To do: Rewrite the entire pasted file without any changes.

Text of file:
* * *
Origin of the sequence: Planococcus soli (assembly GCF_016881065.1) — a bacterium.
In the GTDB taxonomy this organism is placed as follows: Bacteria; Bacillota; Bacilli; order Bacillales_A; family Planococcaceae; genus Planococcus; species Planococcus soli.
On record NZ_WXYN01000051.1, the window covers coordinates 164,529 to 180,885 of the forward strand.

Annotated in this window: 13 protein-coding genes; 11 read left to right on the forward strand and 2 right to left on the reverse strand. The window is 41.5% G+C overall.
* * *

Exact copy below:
Origin of the sequence: Planococcus soli (assembly GCF_016881065.1) — a bacterium.
In the GTDB taxonomy this organism is placed as follows: Bacteria; Bacillota; Bacilli; order Bacillales_A; family Planococcaceae; genus Planococcus; species Planococcus soli.
On record NZ_WXYN01000051.1, the window covers coordinates 164,529 to 180,885 of the forward strand.

Annotated in this window: 13 protein-coding genes; 11 read left to right on the forward strand and 2 right to left on the reverse strand. The window is 41.5% G+C overall.